Eugene Yelchin is a Russian Jewish Los Angeles-based artist and award-winning illustrator, who is publishing his first novel September 27, 2011, Breaking Stalin's Nose. Here's the description from the publisher, Henry Holt:
Sasha Zaichik has known the laws of the Soviet Young Pioneers since the age of six:
The Young Pioneer is devoted to Comrade Stalin, the Communist Party, and Communism.
A Young Pioneer is a reliable comrade and always acts according to conscience.
A Young Pioneer has a right to criticize shortcomings.
But now that it is finally time to join the Young Pioneers, the day Sasha has awaited for so long, everything seems to go awry. He breaks a classmate's glasses with a snowball. He accidentally damages a bust of Stalin in the school hallway. And worst of all, his father, the best Communist he knows, was arrested just last night.
This moving story of a ten-year-old boy's world shattering is masterful in its simplicity, powerful in its message, and heartbreaking in its plausibility.
Yelchin is a creative and versatile illustrator whose most recent picture book, The Rooster Prince of Breslov (written by Ann Stampler), won the National Jewish Book Award; I am eager to read his first novel. Here's what Yelchin says about the book in a recent interview:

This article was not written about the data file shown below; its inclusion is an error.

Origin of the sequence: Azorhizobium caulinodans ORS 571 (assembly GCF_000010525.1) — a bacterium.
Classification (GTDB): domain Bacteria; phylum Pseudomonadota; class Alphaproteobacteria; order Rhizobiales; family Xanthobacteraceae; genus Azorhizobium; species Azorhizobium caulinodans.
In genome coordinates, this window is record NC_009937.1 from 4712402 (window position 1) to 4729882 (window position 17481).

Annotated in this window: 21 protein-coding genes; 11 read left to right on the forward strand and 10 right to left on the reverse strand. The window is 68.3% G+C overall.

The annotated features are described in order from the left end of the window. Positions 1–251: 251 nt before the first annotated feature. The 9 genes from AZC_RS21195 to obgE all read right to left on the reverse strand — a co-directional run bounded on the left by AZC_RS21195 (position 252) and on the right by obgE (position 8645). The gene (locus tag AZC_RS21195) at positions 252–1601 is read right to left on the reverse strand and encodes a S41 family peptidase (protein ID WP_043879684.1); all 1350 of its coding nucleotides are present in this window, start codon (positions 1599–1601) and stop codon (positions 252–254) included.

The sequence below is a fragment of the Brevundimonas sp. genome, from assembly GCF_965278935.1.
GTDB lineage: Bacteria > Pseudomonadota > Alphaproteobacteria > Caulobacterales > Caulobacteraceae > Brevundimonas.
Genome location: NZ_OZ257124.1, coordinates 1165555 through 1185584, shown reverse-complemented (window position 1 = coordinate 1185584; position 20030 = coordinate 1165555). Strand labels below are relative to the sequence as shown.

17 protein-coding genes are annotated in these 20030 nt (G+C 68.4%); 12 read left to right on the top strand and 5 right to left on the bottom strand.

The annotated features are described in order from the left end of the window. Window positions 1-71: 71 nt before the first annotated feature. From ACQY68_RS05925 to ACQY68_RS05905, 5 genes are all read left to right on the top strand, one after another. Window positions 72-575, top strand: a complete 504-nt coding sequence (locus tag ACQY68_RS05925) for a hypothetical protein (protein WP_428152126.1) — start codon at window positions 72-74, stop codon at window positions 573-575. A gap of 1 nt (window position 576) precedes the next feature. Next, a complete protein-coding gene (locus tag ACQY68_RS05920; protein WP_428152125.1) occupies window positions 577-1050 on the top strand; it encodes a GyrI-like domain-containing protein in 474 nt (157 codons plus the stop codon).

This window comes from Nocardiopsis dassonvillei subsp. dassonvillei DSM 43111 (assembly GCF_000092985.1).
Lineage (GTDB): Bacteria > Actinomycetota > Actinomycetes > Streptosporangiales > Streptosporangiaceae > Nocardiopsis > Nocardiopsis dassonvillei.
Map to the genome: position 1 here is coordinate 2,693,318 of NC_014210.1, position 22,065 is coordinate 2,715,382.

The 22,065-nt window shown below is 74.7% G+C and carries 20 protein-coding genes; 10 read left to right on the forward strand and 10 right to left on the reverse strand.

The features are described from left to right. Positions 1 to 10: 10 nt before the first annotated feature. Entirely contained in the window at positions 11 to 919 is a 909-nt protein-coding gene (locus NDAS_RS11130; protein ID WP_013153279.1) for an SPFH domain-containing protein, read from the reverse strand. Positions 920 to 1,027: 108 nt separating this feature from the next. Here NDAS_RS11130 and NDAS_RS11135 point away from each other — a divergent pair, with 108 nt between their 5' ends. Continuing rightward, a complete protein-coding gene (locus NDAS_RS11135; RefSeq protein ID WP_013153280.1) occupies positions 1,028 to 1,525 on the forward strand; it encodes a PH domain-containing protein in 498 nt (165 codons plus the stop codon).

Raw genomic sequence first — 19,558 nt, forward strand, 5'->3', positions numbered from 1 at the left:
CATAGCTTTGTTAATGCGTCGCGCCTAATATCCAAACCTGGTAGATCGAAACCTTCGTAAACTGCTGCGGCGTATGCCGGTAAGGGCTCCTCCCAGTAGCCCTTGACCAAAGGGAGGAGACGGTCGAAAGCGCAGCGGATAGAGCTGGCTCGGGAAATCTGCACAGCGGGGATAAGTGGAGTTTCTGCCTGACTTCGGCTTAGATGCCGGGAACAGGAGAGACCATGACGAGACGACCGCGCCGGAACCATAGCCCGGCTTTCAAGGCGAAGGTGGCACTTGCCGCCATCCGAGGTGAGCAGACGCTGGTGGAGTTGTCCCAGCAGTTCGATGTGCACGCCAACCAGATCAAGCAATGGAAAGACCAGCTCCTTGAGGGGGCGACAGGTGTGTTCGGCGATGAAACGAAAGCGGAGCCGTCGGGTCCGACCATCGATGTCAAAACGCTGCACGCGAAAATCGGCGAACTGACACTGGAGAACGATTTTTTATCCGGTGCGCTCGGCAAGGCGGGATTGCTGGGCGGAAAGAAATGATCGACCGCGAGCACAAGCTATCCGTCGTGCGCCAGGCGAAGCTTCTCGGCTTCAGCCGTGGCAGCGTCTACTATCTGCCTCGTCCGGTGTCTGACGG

"I always felt that Hitler’s terror is well documented, but Stalin’s terror– millions and millions of innocent lives lost – is not widely known. The book is dedicated to my father, who was lucky to survive what is called the Stalin’s Great Terror of the 1930s. This is when the story unfolds, in the 1930s Moscow during the worst period of Stalin’s rule. The main character is a ten-year old boy, brainwashed by the system and in love with Stalin, dreams about becoming a Young Soviet Pioneer. Soviet Pioneers were similar to the American boy scouts, but highly politicized. I used to be a Pioneer. But the night before the boy is finally to become a Pioneer, his father, who is a high-standing member of Stalin’s Secret Police, is arrested. The next day at school, he has to make a choice - to fulfill his dream, or walk away. The book is really about making a personal choice when the only choice available is the one dictated by the government."
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